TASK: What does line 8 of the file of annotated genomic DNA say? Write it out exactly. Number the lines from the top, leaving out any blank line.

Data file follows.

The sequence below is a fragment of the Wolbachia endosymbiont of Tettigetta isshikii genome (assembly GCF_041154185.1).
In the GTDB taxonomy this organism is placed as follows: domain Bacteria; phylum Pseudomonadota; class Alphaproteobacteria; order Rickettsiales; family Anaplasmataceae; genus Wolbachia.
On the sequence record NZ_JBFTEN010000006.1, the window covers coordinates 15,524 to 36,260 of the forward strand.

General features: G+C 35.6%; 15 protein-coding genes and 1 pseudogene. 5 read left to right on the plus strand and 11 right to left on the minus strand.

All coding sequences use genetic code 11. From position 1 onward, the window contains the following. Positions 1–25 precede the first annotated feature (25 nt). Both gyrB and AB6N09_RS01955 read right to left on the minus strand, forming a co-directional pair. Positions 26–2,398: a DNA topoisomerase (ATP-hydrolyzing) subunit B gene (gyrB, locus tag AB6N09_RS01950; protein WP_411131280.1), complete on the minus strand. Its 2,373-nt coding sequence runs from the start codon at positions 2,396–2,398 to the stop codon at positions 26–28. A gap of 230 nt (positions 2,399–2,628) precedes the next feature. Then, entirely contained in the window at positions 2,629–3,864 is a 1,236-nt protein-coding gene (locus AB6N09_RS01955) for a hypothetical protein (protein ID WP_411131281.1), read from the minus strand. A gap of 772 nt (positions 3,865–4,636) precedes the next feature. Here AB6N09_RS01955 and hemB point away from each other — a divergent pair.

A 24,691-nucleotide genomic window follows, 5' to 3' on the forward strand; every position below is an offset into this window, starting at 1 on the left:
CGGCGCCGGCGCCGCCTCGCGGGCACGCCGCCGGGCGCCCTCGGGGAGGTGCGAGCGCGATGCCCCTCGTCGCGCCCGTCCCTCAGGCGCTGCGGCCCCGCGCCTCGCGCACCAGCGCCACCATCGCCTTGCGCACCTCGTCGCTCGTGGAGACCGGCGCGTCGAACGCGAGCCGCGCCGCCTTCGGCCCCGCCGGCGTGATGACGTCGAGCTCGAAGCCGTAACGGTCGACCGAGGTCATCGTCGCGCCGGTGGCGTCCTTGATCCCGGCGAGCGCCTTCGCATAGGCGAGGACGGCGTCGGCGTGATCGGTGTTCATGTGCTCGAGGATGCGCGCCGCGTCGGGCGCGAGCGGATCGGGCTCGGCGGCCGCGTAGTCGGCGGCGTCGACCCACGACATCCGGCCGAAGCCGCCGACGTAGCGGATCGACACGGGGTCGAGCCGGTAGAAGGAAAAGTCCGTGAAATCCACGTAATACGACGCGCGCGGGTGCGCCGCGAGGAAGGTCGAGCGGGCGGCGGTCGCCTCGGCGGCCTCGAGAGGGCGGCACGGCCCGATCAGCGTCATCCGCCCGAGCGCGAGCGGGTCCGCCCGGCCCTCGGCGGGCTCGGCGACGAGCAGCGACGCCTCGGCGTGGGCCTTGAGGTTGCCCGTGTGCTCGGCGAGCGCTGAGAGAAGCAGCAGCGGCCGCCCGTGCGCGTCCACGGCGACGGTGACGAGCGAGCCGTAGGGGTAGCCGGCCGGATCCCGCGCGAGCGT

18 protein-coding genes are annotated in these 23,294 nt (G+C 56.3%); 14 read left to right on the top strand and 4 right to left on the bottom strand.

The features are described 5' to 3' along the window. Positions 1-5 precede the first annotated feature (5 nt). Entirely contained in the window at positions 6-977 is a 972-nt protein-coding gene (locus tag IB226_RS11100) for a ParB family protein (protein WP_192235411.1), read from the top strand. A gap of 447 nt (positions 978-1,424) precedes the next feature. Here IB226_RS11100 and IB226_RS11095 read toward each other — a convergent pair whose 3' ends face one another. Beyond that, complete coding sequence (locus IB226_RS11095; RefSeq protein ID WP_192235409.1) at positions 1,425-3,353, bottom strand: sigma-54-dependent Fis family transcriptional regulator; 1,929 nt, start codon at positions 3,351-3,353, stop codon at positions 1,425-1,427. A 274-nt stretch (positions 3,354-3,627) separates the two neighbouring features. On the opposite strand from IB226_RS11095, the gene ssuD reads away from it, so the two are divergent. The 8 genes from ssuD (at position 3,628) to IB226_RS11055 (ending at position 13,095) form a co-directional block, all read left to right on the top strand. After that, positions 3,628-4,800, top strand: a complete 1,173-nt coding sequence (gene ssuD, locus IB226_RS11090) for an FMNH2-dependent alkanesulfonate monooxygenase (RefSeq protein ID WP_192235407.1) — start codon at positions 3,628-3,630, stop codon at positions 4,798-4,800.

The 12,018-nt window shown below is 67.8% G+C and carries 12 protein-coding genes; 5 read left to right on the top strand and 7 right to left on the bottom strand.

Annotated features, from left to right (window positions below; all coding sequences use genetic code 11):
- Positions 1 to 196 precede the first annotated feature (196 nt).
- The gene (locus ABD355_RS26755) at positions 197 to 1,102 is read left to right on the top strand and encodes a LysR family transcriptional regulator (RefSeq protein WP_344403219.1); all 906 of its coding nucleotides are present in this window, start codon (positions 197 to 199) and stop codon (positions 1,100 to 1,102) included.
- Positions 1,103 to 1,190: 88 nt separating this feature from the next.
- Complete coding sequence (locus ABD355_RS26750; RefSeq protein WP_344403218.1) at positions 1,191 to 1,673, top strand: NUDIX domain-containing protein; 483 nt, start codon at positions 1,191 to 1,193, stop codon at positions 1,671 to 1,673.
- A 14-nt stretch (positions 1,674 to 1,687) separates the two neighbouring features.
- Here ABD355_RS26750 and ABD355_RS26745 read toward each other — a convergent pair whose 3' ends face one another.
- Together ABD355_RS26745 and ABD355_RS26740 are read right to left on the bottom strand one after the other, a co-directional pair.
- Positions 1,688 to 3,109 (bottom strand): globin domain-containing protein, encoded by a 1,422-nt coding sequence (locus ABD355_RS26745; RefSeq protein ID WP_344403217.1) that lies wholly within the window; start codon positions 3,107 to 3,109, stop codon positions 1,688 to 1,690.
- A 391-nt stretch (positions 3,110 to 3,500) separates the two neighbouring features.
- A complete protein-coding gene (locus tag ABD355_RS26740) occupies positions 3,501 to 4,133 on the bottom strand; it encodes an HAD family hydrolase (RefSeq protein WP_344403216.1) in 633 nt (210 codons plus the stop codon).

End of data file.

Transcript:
18 protein-coding genes are annotated in these 23,294 nt (G+C 56.3%); 14 read left to right on the top strand and 4 right to left on the bottom strand.